The jargon for electroetching is “baking” while ferric acid (Copper) and/or nitric acid (Zinc) etching is called “frying”. Etching is somehow analogous to cooking. Cooking plates, creating a harmonic grayscale as flavours for our eyes. It does take a bit longer to electroetch plates. The compensation is into working on other tasks while the plate is placed at a very controlled “current,” to remove particles of copper to shape the desired composition. Controlled stops outs are always advisable to extend the range of tonalities.
I have been applying as stop-out a mix of Gum Arabic and Cobalt Blue pigment. Love the creamy texture to protect the exposure and contour the open bite parts. Plate preparation is a ritual meant to offer the best contact between the plate and the Copper hooks. Therefore, achieving the ideal current levels between 0.5 and 0.8 and related voltage @ 0.7 and keeping the voltage at this maximum range is important. Every 15 to 20 minutes, I remove the plate from the copper sulfate bath and work on the stop-outs again.
It was by change that I discovered Electrotint as a substitute for Aquatint. Pleasantly surprised by the results of simple and direct “open bite.” The blacks and grays just were there! After my husband and I finished renovating one floor of our 1882 Victorian at Kensington Market, Toronto, Lotus and Spice printmaking studio started a new creative cycle. Access to an environment friendly copper electro-etching station, and a Mercury Exposure System made possible to work with Intaglio, Photo-Intaglio and relief printmaking techniques. The product of a fusion of photography and Intaglio (Etching) technologies also allows seeing and processing images in a different way by offering unprecedented resolution and control over light and shadow.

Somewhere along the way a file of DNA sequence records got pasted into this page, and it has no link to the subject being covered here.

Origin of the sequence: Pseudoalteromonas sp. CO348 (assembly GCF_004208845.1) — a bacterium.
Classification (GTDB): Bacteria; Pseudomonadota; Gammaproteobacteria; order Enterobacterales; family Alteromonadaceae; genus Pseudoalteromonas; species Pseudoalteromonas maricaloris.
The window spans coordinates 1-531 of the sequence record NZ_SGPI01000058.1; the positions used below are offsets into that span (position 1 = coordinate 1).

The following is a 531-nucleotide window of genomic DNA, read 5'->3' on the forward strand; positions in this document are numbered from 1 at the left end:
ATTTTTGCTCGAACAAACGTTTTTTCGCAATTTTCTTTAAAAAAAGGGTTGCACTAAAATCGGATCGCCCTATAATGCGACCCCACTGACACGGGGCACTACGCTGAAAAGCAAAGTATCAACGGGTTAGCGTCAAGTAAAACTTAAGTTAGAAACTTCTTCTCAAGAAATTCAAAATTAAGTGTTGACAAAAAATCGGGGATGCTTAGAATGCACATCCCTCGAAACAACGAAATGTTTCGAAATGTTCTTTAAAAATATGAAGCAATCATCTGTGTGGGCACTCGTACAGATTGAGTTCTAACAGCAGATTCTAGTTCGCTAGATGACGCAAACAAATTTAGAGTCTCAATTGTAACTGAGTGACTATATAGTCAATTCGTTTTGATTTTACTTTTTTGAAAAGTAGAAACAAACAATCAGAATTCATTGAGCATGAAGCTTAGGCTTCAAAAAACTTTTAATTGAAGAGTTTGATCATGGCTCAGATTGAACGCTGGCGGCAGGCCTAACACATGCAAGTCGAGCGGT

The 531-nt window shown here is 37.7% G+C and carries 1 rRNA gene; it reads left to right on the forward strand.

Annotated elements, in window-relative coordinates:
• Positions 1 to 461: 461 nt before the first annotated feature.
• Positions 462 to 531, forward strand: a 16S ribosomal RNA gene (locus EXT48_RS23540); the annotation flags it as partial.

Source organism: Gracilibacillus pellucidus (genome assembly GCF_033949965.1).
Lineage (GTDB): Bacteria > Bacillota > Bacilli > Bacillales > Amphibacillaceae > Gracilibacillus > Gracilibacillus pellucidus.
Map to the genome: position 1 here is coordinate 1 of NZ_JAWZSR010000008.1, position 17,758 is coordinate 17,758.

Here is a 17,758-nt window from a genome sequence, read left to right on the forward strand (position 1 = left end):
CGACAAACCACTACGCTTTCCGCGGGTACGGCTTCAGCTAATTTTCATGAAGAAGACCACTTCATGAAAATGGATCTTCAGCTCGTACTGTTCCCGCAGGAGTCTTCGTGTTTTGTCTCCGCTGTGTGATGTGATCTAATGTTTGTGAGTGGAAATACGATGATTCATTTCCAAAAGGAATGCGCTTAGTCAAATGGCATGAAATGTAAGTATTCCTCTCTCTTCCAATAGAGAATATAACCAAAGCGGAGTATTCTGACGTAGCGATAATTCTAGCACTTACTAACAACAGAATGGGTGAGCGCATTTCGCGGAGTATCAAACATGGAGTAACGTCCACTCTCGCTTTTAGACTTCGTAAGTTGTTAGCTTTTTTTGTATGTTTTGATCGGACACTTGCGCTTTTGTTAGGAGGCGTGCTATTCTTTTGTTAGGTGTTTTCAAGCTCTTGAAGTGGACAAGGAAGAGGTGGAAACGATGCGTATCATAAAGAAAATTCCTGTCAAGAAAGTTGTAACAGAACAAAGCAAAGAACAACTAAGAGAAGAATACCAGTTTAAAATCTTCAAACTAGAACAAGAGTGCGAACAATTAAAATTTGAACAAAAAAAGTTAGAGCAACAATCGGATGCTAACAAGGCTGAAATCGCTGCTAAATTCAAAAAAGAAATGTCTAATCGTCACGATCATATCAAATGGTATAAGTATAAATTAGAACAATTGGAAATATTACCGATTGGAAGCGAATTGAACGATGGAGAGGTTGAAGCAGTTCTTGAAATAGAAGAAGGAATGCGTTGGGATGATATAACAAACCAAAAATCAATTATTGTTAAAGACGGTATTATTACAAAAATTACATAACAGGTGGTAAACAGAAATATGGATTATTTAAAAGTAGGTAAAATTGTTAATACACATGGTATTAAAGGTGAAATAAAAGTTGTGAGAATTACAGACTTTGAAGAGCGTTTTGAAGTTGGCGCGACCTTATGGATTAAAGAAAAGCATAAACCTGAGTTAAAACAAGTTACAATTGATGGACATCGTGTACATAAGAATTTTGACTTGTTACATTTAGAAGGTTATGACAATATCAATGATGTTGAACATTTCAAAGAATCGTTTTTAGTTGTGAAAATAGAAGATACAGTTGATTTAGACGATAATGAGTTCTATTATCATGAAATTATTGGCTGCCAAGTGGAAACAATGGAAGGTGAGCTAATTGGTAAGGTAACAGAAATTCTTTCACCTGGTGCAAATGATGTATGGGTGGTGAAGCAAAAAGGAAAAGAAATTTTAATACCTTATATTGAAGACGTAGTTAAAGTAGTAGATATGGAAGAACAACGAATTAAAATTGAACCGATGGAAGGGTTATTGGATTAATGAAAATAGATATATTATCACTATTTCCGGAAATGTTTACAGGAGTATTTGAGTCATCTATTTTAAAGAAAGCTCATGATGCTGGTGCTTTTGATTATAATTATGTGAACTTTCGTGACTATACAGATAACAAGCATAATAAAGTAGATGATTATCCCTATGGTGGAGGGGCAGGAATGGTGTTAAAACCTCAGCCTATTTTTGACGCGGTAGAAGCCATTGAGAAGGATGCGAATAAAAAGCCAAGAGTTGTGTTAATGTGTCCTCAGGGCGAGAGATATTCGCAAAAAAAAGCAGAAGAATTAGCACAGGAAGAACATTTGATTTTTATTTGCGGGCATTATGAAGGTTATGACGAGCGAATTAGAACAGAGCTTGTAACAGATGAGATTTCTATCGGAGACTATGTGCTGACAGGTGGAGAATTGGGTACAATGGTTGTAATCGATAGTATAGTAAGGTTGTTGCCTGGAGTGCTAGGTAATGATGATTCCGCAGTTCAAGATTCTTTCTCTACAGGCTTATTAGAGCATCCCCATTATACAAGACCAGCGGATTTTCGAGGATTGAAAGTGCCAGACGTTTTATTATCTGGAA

Using digital tools and photo-sensitive film it is possible to incorporate those interchanged functions provided by analogical and digital technologies alternatively. The actual shifter is turning towards the intimacy of the image. Composition of Objects on moody lights. I am interested on domestic private spaces that transcends the simplicity of life daily rituals. The truth is that the use of digital technologies really has affected the way I pursue the subject/object. The distance between the physical reality of the subject and the processed image increases. The image adds its own narrative, shimmering glow, reflecting its digital derivation. The image becomes so independent that it asks for repetition, familiarity with shapes and volumes. The image reproduces itself in lights, colors and materials. By experiencing on digital imaging I was lead to explore the same image repetitive times. For the last three (3) months I have been working on this Violin Girl and the Voyeur Series of paintings and prints.